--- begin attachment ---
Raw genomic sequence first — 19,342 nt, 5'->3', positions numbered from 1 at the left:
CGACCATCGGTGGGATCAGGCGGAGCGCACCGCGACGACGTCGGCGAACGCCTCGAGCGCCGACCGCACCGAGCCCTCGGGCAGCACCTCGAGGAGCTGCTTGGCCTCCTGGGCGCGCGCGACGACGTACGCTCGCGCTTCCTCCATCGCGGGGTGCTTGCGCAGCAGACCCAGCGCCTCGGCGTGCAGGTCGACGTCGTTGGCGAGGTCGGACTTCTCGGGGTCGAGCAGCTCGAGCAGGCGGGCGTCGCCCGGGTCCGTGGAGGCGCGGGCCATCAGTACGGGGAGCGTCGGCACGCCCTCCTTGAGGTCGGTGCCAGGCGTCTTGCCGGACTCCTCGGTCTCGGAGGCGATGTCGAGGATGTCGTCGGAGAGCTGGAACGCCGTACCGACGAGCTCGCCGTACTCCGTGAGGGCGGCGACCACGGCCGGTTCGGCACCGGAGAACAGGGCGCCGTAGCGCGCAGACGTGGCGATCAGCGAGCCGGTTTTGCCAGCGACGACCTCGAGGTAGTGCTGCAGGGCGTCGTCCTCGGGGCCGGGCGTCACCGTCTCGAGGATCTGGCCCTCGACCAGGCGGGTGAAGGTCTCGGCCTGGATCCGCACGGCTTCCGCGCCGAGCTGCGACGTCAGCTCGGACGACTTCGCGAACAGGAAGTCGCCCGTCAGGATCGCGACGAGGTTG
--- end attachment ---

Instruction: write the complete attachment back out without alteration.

Raw genomic sequence first — 19,342 nt, 5'->3', positions numbered from 1 at the left:
CGACCATCGGTGGGATCAGGCGGAGCGCACCGCGACGACGTCGGCGAACGCCTCGAGCGCCGACCGCACCGAGCCCTCGGGCAGCACCTCGAGGAGCTGCTTGGCCTCCTGGGCGCGCGCGACGACGTACGCTCGCGCTTCCTCCATCGCGGGGTGCTTGCGCAGCAGACCCAGCGCCTCGGCGTGCAGGTCGACGTCGTTGGCGAGGTCGGACTTCTCGGGGTCGAGCAGCTCGAGCAGGCGGGCGTCGCCCGGGTCCGTGGAGGCGCGGGCCATCAGTACGGGGAGCGTCGGCACGCCCTCCTTGAGGTCGGTGCCAGGCGTCTTGCCGGACTCCTCGGTCTCGGAGGCGATGTCGAGGATGTCGTCGGAGAGCTGGAACGCCGTACCGACGAGCTCGCCGTACTCCGTGAGGGCGGCGACCACGGCCGGTTCGGCACCGGAGAACAGGGCGCCGTAGCGCGCAGACGTGGCGATCAGCGAGCCGGTTTTGCCAGCGACGACCTCGAGGTAGTGCTGCAGGGCGTCGTCCTCGGGGCCGGGCGTCACCGTCTCGAGGATCTGGCCCTCGACCAGGCGGGTGAAGGTCTCGGCCTGGATCCGCACGGCTTCCGCGCCGAGCTGCGACGTCAGCTCGGACGACTTCGCGAACAGGAAGTCGCCCGTCAGGATCGCGACGAGGTTG